Simple living is easier said than done. Not dissimilar to the skill involved with writing a concise, compelling letter, the art of creating a minimalist space that makes an impact takes creative courage and a sense of conviction that less truly is more. It’s a challenge not for the faint hearted.
If you’re a minimalist at heart and hold sustainability in high regard but find yourself giving in to overdressing your environment for fear of it looking bland, we have some top tips to help you on your way to pared-back perfection.
Space out your pieces: Minimalist spaces benefit from an uncluttered aesthetic. A living room, for example, may only have the essentials, including a few key furniture pieces with adequate space between them and clear surfaces – few, if any, knicknacks; smart storage solutions to hide anything superfluous to requirement. Quality over quantity is the aim of this style game.
Limited colour palette: A calming, easy environment will always downplay its colour. That’s not to say you have to stick to plain white, but a gentle approach to colouring your home life is key. Muted tones like soft greys, creams, greige (beige and grey) are all great companions to a minimalist space. Laid back luxury is only ever just one lick of paint away.
Worry about the small things: Sounds ironic doesn’t it? But really, attention to detail is absolutely everything when you are taking a step away from a relaxed, layered vibe, to an intentionally barer look. Take time to consider any additions to the space, and don’t be afraid to remove things. Less is always more with this aesthetic.
Amanda Dorset and her husband Ben Wilson are on a mission to transform the way people live in their homes. Their business, Wilson & Dorset, aims to “redefine lounging”.
“People follow this old-fashioned method of setting up their living space, with the traditional three-seater couch, two armchairs and a rug with a coffee table placed right in the centre of it,” Amanda says. “We’re helping people step back and say ‘do I really need those heavy, static pieces of furniture or could I cut out some of the clutter and free up the space?’”
Enter the Intelligent Lounging System, a large collection of high-quality curly woolskin rugs, shaggy bags and stacking stones. Ten sheepskins are used to make one shaggy bag, while six are used to make a set of ‘stones’. Having previously worked in sales and marketing for Icebreaker, Amanda is passionate about how incredible wool is as a fibre.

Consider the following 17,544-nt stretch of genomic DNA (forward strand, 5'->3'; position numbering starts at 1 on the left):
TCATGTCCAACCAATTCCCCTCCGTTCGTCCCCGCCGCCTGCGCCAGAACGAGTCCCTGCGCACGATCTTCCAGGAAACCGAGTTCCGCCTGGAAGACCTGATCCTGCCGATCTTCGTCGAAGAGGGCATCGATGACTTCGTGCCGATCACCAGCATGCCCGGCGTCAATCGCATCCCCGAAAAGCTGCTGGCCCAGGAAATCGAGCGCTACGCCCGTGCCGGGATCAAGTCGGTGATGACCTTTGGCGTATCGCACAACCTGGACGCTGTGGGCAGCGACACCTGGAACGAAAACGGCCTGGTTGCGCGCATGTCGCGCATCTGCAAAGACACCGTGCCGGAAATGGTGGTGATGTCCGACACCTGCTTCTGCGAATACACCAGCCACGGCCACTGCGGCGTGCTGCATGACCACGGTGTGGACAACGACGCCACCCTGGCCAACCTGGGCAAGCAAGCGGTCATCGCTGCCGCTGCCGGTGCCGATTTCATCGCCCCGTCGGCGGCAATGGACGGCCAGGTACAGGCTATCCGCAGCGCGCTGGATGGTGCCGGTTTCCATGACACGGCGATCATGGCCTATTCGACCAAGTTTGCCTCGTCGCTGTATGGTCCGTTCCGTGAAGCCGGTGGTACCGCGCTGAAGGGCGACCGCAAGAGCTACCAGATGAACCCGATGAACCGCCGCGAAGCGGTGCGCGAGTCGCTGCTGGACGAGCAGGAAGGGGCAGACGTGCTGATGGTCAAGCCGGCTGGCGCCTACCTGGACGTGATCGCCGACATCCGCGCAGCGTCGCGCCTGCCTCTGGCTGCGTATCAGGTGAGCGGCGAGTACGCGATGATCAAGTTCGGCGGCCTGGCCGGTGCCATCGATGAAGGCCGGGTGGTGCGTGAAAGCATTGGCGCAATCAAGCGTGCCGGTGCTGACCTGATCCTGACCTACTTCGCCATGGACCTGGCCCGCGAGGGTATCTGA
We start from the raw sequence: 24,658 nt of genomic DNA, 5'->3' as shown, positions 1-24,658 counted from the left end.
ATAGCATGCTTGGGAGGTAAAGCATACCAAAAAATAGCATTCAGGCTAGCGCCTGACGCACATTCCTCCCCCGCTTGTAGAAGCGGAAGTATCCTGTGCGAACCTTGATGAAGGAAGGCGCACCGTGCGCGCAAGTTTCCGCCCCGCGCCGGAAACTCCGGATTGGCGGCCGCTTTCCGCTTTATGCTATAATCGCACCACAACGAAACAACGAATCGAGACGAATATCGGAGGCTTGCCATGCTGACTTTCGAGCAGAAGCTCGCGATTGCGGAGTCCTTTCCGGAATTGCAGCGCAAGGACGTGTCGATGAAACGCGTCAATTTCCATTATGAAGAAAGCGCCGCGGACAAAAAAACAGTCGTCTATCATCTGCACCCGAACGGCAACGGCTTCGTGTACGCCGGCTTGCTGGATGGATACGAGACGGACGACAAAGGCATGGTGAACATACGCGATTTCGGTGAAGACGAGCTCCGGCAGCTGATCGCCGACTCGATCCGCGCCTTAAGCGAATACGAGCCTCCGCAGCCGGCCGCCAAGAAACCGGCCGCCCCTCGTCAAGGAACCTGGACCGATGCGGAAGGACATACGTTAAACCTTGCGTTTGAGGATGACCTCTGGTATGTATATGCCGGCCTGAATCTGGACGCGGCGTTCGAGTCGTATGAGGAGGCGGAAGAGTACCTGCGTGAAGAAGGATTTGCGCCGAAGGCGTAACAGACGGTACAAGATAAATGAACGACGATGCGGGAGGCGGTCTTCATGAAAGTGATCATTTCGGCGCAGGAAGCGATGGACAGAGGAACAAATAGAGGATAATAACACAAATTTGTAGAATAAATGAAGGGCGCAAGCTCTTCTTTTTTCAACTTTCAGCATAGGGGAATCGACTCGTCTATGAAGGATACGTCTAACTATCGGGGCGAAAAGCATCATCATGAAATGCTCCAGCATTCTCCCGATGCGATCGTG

She is keen to spread the word in an interior design context: wool is robust, repels dirt, liquid and odour, and insulates against both heat and cold, making it brilliantly trans-seasonal.
At the company’s Wanaka Concept Lounge, customers can have a play with the different colours, textures and shapes. That’s when the penny drops, Amanda says. “Once you get people off their heavy armchairs and lounging on rugs and shaggy bags, they appreciate how the lounging system can totally transform their living space. They are connecting with nature and each other, freeing their spaces both inside and out.”
Visit Wilson & Dorset Concept Lounge at 53 Helwick Street, Wanaka. Follow on Facebook or Instagram, or phone 03-443 4376.
There is much satisfaction in bringing a new lease of life to a well-loved piece of furniture and that is McDonald and Hartshorne’s specialty.
“Customers are often amazed at our ability to return furniture to its former glory, or even better,” says Steve McDonald. “The work may be painstaking and require absolute attention to detail, but seeing both the finished article and the customer’s reaction is the real reward for us.”
Delight and amazement was the reaction from a customer recently at the sight of her restored traditional wing chair – handed down to her from her grandmother. “The chair was just a bare frame when it arrived in our factory, so it was almost like making a completely new chair,” Steve says.
“Over some 20 hours we built the frame up again with new springs, new webbing, foam and tetron. The frame was also reglued and cleaned and the legs were repolished. And finally, the chair was covered in a simply beautiful fabric.”
The stunning Designers’ Guild Palasini Cobalt velvet-style fabric was very carefully selected. “The customer wanted a colour and style that would represent her grandmother – a floral influence, but still modern, contemporary and slightly avant-garde. With its very wide wings and the eye-catching fabric, the chair now really makes a statement as a feature piece in the home – a ‘useful work of art’ is the way the client describes it.”
If you have furniture in need of restoration, enquiries are welcomed at McDonald and Hartshorne’s re-upholstery factory and fabric showroom at 430 St Asaph Steet by appointment – phone 03-371 7500. Or you can visit www.qualityfurniture.co.nz.